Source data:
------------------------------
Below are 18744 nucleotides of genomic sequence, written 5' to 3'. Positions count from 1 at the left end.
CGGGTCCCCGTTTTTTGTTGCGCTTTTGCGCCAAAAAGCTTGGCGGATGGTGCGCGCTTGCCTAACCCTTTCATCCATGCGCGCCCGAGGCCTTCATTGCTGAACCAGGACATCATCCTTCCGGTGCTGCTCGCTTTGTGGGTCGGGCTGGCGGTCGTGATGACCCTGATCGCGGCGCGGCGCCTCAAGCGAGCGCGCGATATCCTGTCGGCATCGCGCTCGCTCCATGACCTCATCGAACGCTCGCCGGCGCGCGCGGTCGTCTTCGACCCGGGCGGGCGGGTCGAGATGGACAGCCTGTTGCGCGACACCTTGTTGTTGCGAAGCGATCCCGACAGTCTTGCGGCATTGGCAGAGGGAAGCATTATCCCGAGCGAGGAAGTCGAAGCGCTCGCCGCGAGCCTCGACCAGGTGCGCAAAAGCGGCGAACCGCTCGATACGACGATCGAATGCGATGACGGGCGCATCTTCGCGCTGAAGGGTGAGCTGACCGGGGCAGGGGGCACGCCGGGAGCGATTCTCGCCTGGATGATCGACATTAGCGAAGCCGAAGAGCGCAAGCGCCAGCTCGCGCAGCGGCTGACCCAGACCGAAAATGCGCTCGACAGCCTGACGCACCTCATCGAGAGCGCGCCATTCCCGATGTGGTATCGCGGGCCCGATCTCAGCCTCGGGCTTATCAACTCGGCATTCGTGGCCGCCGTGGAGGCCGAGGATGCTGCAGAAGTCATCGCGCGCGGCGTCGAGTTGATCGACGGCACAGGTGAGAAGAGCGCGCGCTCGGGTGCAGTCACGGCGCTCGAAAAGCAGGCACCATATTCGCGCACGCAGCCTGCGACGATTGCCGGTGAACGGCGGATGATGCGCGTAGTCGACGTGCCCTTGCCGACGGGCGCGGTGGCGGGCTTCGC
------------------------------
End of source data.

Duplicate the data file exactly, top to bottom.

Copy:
Below are 18744 nucleotides of genomic sequence, written 5' to 3'. Positions count from 1 at the left end.
CGGGTCCCCGTTTTTTGTTGCGCTTTTGCGCCAAAAAGCTTGGCGGATGGTGCGCGCTTGCCTAACCCTTTCATCCATGCGCGCCCGAGGCCTTCATTGCTGAACCAGGACATCATCCTTCCGGTGCTGCTCGCTTTGTGGGTCGGGCTGGCGGTCGTGATGACCCTGATCGCGGCGCGGCGCCTCAAGCGAGCGCGCGATATCCTGTCGGCATCGCGCTCGCTCCATGACCTCATCGAACGCTCGCCGGCGCGCGCGGTCGTCTTCGACCCGGGCGGGCGGGTCGAGATGGACAGCCTGTTGCGCGACACCTTGTTGTTGCGAAGCGATCCCGACAGTCTTGCGGCATTGGCAGAGGGAAGCATTATCCCGAGCGAGGAAGTCGAAGCGCTCGCCGCGAGCCTCGACCAGGTGCGCAAAAGCGGCGAACCGCTCGATACGACGATCGAATGCGATGACGGGCGCATCTTCGCGCTGAAGGGTGAGCTGACCGGGGCAGGGGGCACGCCGGGAGCGATTCTCGCCTGGATGATCGACATTAGCGAAGCCGAAGAGCGCAAGCGCCAGCTCGCGCAGCGGCTGACCCAGACCGAAAATGCGCTCGACAGCCTGACGCACCTCATCGAGAGCGCGCCATTCCCGATGTGGTATCGCGGGCCCGATCTCAGCCTCGGGCTTATCAACTCGGCATTCGTGGCCGCCGTGGAGGCCGAGGATGCTGCAGAAGTCATCGCGCGCGGCGTCGAGTTGATCGACGGCACAGGTGAGAAGAGCGCGCGCTCGGGTGCAGTCACGGCGCTCGAAAAGCAGGCACCATATTCGCGCACGCAGCCTGCGACGATTGCCGGTGAACGGCGGATGATGCGCGTAGTCGACGTGCCCTTGCCGACGGGCGCGGTGGCGGGCTTCGC